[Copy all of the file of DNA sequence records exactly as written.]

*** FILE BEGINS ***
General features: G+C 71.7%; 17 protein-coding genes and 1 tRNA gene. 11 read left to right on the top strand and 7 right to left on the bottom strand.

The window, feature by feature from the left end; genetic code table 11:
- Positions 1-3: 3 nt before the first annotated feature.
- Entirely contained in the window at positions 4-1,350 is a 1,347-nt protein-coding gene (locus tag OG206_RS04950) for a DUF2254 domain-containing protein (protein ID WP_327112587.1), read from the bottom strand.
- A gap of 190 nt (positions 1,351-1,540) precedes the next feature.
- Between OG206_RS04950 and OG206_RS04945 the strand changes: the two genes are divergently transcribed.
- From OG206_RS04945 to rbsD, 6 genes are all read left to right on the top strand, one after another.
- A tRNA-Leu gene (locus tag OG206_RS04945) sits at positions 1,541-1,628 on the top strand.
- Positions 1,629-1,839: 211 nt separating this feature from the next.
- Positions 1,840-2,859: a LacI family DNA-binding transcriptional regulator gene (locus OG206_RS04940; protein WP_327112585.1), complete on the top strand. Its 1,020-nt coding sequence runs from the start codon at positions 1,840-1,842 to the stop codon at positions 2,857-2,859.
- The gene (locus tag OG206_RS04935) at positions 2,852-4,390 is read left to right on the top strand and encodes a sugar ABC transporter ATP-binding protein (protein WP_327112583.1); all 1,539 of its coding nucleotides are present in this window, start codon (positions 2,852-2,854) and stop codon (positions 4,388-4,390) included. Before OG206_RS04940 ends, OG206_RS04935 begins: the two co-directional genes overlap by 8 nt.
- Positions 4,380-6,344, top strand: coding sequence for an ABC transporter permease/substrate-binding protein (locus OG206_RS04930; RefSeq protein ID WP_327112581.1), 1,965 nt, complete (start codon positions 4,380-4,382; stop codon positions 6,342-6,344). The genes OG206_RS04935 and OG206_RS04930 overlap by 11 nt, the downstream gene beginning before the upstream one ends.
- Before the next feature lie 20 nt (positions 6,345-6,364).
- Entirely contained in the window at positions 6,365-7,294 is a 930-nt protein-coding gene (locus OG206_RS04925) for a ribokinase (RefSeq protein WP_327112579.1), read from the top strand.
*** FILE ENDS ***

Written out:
General features: G+C 71.7%; 17 protein-coding genes and 1 tRNA gene. 11 read left to right on the top strand and 7 right to left on the bottom strand.

The window, feature by feature from the left end; genetic code table 11:
- Positions 1-3: 3 nt before the first annotated feature.
- Entirely contained in the window at positions 4-1,350 is a 1,347-nt protein-coding gene (locus tag OG206_RS04950) for a DUF2254 domain-containing protein (protein ID WP_327112587.1), read from the bottom strand.
- A gap of 190 nt (positions 1,351-1,540) precedes the next feature.
- Between OG206_RS04950 and OG206_RS04945 the strand changes: the two genes are divergently transcribed.
- From OG206_RS04945 to rbsD, 6 genes are all read left to right on the top strand, one after another.
- A tRNA-Leu gene (locus tag OG206_RS04945) sits at positions 1,541-1,628 on the top strand.
- Positions 1,629-1,839: 211 nt separating this feature from the next.
- Positions 1,840-2,859: a LacI family DNA-binding transcriptional regulator gene (locus OG206_RS04940; protein WP_327112585.1), complete on the top strand. Its 1,020-nt coding sequence runs from the start codon at positions 1,840-1,842 to the stop codon at positions 2,857-2,859.
- The gene (locus tag OG206_RS04935) at positions 2,852-4,390 is read left to right on the top strand and encodes a sugar ABC transporter ATP-binding protein (protein WP_327112583.1); all 1,539 of its coding nucleotides are present in this window, start codon (positions 2,852-2,854) and stop codon (positions 4,388-4,390) included. Before OG206_RS04940 ends, OG206_RS04935 begins: the two co-directional genes overlap by 8 nt.
- Positions 4,380-6,344, top strand: coding sequence for an ABC transporter permease/substrate-binding protein (locus OG206_RS04930; RefSeq protein ID WP_327112581.1), 1,965 nt, complete (start codon positions 4,380-4,382; stop codon positions 6,342-6,344). The genes OG206_RS04935 and OG206_RS04930 overlap by 11 nt, the downstream gene beginning before the upstream one ends.
- Before the next feature lie 20 nt (positions 6,345-6,364).
- Entirely contained in the window at positions 6,365-7,294 is a 930-nt protein-coding gene (locus OG206_RS04925) for a ribokinase (RefSeq protein WP_327112579.1), read from the top strand.